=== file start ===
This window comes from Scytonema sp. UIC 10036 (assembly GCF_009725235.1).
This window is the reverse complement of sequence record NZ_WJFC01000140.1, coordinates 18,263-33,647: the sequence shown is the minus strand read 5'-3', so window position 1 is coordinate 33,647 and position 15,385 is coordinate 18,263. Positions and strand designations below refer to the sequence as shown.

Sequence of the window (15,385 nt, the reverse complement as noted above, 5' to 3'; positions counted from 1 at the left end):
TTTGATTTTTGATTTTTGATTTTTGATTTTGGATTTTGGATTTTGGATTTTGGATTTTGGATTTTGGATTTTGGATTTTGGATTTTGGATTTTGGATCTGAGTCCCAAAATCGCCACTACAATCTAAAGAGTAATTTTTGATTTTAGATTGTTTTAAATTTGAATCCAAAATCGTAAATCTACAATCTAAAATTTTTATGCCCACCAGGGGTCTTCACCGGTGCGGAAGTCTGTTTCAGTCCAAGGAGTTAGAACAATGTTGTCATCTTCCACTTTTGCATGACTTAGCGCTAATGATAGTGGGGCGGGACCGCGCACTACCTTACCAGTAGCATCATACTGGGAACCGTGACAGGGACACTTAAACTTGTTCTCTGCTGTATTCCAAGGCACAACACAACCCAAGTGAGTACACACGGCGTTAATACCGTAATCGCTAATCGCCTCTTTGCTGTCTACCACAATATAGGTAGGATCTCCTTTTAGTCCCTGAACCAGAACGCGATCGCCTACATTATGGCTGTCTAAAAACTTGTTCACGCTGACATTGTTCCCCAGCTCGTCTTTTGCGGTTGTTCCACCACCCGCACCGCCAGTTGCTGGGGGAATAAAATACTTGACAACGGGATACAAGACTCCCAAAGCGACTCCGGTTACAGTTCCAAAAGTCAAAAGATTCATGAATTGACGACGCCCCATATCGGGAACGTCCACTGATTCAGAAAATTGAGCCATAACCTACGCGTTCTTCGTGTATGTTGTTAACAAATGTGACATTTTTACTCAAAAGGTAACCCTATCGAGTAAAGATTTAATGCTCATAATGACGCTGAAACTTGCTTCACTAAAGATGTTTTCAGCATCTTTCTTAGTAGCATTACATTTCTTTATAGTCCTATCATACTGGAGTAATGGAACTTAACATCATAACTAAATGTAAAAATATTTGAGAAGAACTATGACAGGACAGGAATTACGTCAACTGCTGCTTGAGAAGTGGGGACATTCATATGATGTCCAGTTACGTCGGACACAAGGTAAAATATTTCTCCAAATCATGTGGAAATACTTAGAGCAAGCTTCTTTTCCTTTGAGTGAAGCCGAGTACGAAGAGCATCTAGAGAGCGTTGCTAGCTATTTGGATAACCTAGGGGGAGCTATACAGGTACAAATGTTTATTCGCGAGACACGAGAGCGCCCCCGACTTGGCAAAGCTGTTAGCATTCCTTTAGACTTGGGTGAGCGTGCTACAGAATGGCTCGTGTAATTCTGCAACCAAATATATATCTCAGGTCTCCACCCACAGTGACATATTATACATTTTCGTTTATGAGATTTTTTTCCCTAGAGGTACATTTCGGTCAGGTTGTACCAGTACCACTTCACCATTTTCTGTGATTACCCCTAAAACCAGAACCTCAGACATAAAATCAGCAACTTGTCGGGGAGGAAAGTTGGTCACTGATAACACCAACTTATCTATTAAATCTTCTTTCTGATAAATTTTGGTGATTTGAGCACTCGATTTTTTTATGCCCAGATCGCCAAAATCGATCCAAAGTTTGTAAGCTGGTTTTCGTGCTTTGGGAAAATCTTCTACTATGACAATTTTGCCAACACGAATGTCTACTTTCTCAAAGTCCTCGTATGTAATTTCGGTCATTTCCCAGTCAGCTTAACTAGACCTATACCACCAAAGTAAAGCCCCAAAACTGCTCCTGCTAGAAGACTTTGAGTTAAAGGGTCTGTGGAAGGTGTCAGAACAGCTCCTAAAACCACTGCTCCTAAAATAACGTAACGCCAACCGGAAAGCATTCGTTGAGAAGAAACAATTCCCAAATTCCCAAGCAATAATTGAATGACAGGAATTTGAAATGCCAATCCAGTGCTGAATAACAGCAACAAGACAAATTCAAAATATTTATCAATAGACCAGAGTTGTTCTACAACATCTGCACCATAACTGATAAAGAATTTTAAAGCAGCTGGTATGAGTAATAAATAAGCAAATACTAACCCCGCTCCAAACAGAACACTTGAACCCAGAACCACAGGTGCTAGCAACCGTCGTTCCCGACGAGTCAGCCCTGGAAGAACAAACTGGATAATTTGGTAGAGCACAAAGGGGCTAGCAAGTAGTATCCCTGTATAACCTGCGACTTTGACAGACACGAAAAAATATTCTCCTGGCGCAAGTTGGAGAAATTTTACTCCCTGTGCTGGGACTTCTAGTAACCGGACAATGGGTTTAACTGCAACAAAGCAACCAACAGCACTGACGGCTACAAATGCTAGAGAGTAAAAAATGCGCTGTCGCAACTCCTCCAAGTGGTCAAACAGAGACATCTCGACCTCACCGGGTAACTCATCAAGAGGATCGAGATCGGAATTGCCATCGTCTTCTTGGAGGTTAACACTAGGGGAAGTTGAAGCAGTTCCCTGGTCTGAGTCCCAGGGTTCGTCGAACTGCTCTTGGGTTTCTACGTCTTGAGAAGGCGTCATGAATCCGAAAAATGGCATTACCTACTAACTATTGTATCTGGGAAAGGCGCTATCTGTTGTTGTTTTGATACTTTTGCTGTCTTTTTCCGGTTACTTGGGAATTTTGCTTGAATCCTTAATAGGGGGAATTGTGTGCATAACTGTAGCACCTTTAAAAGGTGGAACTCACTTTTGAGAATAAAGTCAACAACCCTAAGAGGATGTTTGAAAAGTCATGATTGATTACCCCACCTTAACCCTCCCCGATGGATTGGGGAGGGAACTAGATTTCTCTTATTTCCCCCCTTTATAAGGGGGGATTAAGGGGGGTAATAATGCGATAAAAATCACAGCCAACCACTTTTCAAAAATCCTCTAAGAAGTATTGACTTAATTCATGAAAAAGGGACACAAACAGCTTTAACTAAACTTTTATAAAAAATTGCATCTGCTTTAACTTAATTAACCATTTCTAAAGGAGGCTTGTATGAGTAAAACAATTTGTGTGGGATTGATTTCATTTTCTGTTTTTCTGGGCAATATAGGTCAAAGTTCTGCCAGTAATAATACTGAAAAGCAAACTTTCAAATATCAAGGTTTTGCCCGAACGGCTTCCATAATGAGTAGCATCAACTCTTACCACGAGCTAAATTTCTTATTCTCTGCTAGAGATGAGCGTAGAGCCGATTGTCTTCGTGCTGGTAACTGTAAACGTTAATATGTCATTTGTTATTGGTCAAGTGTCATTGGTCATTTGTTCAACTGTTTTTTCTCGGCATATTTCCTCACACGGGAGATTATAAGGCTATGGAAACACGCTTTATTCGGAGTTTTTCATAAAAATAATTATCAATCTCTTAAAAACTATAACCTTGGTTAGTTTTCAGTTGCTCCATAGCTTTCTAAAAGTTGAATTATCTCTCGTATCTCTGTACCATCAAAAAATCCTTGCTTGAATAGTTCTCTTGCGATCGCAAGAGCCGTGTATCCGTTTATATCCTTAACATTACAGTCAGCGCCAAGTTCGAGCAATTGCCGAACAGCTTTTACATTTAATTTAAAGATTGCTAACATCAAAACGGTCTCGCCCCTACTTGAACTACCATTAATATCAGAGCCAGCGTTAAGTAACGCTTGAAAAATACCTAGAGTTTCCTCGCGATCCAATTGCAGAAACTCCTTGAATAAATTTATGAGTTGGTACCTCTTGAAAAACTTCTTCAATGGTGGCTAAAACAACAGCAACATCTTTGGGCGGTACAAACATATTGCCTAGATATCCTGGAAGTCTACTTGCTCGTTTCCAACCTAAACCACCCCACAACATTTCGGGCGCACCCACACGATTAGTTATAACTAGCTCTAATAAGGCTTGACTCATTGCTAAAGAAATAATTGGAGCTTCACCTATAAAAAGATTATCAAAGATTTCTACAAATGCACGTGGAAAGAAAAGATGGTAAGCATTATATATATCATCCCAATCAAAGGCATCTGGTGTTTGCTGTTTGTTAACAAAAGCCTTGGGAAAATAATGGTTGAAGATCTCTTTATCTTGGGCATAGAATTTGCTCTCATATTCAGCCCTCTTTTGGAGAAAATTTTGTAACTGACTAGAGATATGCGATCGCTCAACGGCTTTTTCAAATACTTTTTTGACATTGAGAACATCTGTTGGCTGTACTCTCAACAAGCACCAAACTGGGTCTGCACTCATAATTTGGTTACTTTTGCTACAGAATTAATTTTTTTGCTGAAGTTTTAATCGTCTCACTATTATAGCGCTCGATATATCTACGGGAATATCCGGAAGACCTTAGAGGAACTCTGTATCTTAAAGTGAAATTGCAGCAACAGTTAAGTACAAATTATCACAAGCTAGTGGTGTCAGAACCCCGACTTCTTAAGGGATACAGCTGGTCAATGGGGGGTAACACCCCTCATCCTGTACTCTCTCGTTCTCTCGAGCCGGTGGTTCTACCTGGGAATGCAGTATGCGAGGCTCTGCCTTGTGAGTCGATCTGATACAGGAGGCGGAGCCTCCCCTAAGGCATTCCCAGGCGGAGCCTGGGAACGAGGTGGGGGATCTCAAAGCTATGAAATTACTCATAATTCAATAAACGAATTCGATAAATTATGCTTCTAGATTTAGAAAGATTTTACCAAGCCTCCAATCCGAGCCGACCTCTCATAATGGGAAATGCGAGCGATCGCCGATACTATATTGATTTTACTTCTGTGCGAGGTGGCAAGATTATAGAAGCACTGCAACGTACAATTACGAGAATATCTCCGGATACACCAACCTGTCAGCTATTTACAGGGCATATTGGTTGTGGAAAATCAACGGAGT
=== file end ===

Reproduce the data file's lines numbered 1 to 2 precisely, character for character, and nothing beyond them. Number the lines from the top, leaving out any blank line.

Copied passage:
This window comes from Scytonema sp. UIC 10036 (assembly GCF_009725235.1).
This window is the reverse complement of sequence record NZ_WJFC01000140.1, coordinates 18,263-33,647: the sequence shown is the minus strand read 5'-3', so window position 1 is coordinate 33,647 and position 15,385 is coordinate 18,263. Positions and strand designations below refer to the sequence as shown.